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Horner's Syndrome

 

Horner's syndrome is not uncommon and occurs in dogs, cats, horses and many other species. The symptoms generally include a sunken in eye (enophthalmia) with a small pupil (miosis), a droopy upper eyelid (ptosis) and a prominant third eyelid. Horner's syndrome must be differentiated from Uveitis which also produces a constricted pupil and a droopy looking eye.

Horner's syndrome is an intriguing disorder which is quite complex to explain. Here goes....

There are two major divisions with your nervous system. There is the part of your nervous system that you are aware of and have control over, and there is the part of your nervous system that is under automatic control. You can perceive cold, and in responding to that stimulus consciously initiate all the actions that result in you putting on a jacket. But the shiver occurs without your control. Similarly, you do not have to think to make your heart beat.

The autonomic nervous system - the part you have no control of - itself has two divisions... the sympathetic and parasympathetic nervous systems. Under normal conditions there is a fine balance between sympathetic and parasympathetic stimulation.

If someone attacks you with a knife, your pupils dilate, blood is shifted to your muscles, and your heart beats faster as you prepare to fight or flee. This is sympathetic stimulation.

The eye, has both sympathetic and parasympathetic innervation. If something were to block the sympathetic impulses into the eye, there would be an over balance of parasympathetic supply to the eye. The result is the pupil will constrict, and all of the muscles around the eye will relax. The eye will sink somewhat into the orbit, the third eyelid will become prominent and the upper eyelid will become droopy. This is Horner's syndrome.

The nerve that carries sympathetic innervation to the eye takes a remarkable course as it travels from the brain to the eye. The nerve travels down the spinal cord from the brain, emerges in the chest cavity and then finds its way up the neck along with the carotid artery and jugular vein through the middle ear and then into the eye.

Horner's syndrome is associated with damage to the sympathetic innervation to the eye. The damage may have numerous causes, and may occur anywhere along the course of the nerve's route from the brain to the eye. Thus Horner's syndrome may be associated with (strictly in anatomical sequence - not probability) brain tumours, spinal cord injury in the neck, thoracic tumours such as lymphosarcoma, injuries to the neck from fighting, choke collar injury or difficult venipuncture, middle ear infections, and viral, immune mediated or idiopathic neuropathies.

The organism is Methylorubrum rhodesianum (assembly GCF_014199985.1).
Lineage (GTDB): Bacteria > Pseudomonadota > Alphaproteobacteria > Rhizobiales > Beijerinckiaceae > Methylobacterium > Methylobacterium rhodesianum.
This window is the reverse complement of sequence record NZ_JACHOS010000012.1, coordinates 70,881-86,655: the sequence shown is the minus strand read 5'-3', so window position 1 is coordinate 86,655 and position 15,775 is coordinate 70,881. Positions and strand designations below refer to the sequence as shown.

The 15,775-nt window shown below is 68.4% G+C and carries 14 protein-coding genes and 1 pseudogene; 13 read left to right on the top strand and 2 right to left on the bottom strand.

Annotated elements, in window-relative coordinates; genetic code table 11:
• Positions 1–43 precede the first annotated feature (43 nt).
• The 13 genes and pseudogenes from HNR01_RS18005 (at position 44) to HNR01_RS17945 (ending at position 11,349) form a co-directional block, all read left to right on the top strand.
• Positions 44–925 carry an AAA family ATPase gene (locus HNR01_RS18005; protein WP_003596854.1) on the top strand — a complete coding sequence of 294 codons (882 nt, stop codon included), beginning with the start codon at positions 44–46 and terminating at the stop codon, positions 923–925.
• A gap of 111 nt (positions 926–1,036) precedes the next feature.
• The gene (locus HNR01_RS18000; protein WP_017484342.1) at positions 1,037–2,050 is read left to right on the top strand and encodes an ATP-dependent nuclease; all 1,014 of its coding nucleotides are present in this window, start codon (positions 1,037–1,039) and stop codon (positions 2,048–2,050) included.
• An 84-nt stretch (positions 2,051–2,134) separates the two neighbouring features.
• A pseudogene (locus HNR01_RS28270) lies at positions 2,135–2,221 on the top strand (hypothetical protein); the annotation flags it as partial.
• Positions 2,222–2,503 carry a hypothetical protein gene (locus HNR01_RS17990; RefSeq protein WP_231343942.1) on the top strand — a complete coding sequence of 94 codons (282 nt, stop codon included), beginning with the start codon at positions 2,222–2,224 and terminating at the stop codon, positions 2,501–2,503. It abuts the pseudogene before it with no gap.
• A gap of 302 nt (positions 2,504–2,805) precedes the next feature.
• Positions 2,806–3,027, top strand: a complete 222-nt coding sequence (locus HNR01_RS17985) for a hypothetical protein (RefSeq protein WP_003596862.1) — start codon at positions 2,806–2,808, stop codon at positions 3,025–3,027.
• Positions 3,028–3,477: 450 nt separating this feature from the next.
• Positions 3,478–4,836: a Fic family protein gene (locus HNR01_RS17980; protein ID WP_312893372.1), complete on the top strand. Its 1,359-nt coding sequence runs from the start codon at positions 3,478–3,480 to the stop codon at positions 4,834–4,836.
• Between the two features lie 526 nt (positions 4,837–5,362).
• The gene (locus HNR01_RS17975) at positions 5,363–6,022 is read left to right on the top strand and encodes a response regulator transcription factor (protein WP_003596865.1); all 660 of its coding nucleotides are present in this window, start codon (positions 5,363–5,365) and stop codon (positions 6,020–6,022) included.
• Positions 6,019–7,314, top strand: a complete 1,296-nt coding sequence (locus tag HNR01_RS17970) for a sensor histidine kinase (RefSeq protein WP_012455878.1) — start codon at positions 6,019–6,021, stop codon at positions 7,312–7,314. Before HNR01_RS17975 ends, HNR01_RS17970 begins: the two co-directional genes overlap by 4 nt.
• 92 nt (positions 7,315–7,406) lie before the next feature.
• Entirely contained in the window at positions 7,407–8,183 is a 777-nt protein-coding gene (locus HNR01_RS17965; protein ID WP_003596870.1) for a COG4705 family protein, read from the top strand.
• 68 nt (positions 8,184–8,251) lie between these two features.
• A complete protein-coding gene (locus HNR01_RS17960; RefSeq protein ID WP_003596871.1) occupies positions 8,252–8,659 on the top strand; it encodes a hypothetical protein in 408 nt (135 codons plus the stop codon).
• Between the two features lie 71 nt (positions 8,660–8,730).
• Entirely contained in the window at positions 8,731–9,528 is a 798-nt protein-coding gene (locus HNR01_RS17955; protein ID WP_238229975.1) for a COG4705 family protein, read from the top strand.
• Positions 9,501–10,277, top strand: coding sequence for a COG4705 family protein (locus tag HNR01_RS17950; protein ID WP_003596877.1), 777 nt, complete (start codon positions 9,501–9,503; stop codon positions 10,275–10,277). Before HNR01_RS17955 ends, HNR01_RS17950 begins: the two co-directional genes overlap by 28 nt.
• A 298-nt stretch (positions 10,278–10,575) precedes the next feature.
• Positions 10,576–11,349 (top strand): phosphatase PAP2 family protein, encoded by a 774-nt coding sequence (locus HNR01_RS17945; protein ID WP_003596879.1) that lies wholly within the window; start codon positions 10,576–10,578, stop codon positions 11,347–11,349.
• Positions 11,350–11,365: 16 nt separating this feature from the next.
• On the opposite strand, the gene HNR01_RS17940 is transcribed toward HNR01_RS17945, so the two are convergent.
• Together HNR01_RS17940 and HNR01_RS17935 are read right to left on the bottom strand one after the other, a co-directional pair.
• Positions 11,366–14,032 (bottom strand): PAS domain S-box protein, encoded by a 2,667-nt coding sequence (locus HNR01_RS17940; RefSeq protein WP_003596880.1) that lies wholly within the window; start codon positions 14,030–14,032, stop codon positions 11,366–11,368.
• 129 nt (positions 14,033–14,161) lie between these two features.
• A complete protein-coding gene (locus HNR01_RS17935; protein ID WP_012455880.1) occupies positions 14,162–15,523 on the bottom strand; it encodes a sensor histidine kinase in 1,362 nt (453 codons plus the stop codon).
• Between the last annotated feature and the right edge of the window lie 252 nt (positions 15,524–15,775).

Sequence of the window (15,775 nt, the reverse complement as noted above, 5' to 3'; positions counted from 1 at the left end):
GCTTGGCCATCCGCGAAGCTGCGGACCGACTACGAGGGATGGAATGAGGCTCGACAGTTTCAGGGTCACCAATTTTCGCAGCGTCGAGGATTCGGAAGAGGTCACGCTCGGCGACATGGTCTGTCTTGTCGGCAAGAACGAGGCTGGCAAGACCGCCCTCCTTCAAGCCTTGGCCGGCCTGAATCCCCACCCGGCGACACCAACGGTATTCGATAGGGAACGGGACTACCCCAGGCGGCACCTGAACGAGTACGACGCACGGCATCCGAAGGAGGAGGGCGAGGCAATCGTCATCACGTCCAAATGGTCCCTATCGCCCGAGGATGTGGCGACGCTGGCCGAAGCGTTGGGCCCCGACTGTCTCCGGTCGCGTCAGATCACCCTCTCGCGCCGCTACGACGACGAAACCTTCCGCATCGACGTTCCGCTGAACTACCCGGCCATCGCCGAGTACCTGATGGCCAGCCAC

Of all dogs diagnosed with Horner's syndrome 90% or more will be middle aged to older Golden Retrievers. Cocker Spaniels are the second most commonly affected breed.

In most cases of idiopathic Horner's syndrome spontaneous recovery will occur in an average of 16 weeks. A thorough physical examination is warranted to rule out any of the other causes of Horner's syndrome. If the veterinarian has any suspicion that the cause may not be idiopathic, then it may be prudent to do blood work and a chest x-ray, and there is a pharmacologic test done by the ophthalmologist which may further localize the site of the lesion.

If the damage to the nerve is in the sympathetic ganglion (just behind the eye) or beyond we refer to it as post-ganglionic. Most cases of "idiopathic" Horner's syndrome are post-ganglionic, and these cases have a more favourable prognosis. If the damage to the sympathetic nerve is anywhere between the brainstem and the sympathetic ganglion we refer to it as pre-ganglionic Horner's which is prognostically more serious. Most veterinary ophthalmologists can tell the difference between pre and post ganglionic Horner's syndrome by doing a pharmacologic test which tests the response of the pupil to the application of different medications.

If idiopathic Horner's syndrome is diagnosed, only time will cure the condition. The symptoms however may be reversed temporarily by the use of 2.5% phenylephrine eye drops (Mydfrin - Alcon) two or three times daily.

Unlike dogs, cats do not develop "idiopathic" horner's syndrome - where the condition arises without tangible cause and resolves spontaneously in a number of weeks. Most cases of Horner's in cats have a tangible cause. In horses, a common additional symptom is noticable sweating on the side of the affected eye.